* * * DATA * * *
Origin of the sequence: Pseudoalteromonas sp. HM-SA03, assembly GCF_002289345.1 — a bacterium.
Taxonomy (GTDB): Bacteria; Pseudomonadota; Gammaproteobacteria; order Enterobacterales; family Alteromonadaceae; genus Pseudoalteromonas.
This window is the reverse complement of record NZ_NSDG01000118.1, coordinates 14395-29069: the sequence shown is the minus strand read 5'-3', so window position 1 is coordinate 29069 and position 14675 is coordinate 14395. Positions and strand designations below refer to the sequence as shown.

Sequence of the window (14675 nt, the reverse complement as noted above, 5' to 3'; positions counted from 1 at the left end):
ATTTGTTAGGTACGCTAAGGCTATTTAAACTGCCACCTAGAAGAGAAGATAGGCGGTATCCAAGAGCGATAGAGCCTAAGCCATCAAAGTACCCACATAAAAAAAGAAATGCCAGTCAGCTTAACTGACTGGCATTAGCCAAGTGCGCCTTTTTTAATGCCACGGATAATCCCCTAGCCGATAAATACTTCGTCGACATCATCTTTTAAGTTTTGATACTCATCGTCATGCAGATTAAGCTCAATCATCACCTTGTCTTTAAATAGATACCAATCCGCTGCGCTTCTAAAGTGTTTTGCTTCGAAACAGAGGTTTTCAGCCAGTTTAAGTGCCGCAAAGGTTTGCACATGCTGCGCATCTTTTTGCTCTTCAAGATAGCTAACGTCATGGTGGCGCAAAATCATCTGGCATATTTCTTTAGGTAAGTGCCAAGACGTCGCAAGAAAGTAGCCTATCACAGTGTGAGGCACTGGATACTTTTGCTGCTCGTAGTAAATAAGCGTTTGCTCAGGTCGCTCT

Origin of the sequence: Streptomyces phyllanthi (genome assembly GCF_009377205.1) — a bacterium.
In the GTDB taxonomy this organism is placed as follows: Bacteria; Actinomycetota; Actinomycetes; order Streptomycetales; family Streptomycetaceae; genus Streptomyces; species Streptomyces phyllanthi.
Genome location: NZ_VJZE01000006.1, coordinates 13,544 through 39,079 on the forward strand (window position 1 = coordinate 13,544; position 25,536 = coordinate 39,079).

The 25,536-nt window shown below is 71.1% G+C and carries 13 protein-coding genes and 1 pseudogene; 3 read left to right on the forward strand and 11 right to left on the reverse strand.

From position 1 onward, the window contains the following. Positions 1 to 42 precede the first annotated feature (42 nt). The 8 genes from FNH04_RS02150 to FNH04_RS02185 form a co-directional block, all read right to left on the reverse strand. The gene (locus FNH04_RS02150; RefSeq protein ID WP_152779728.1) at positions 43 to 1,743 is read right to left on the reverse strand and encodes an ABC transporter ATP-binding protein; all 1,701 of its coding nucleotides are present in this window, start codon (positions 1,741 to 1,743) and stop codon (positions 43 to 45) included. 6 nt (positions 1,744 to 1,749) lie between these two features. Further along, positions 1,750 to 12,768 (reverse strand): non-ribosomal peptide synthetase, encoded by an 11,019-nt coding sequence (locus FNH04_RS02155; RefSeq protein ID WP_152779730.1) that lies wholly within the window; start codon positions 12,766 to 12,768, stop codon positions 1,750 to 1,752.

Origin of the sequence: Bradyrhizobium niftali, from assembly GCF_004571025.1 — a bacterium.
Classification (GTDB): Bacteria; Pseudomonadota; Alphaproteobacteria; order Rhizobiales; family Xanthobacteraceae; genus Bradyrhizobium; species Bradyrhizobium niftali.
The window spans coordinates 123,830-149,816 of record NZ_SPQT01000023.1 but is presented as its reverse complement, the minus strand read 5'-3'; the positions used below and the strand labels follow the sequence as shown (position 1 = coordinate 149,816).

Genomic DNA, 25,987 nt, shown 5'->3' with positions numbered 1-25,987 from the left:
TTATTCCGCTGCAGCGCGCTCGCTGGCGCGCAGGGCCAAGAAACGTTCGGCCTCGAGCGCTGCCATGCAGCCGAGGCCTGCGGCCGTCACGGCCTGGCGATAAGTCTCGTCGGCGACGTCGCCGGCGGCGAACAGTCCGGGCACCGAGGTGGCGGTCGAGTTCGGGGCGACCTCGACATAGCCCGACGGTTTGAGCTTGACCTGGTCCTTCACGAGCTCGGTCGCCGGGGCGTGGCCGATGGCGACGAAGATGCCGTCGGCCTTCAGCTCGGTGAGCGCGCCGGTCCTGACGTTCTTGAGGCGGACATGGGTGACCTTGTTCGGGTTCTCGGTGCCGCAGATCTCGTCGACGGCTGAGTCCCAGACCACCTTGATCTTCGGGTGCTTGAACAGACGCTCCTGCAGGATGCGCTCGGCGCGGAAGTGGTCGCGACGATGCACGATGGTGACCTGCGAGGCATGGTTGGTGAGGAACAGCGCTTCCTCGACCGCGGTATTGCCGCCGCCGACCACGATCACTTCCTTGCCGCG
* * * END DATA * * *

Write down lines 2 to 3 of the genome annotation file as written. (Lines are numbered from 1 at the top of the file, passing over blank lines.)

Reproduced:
Taxonomy (GTDB): Bacteria; Pseudomonadota; Gammaproteobacteria; order Enterobacterales; family Alteromonadaceae; genus Pseudoalteromonas.
This window is the reverse complement of record NZ_NSDG01000118.1, coordinates 14395-29069: the sequence shown is the minus strand read 5'-3', so window position 1 is coordinate 29069 and position 14675 is coordinate 14395. Positions and strand designations below refer to the sequence as shown.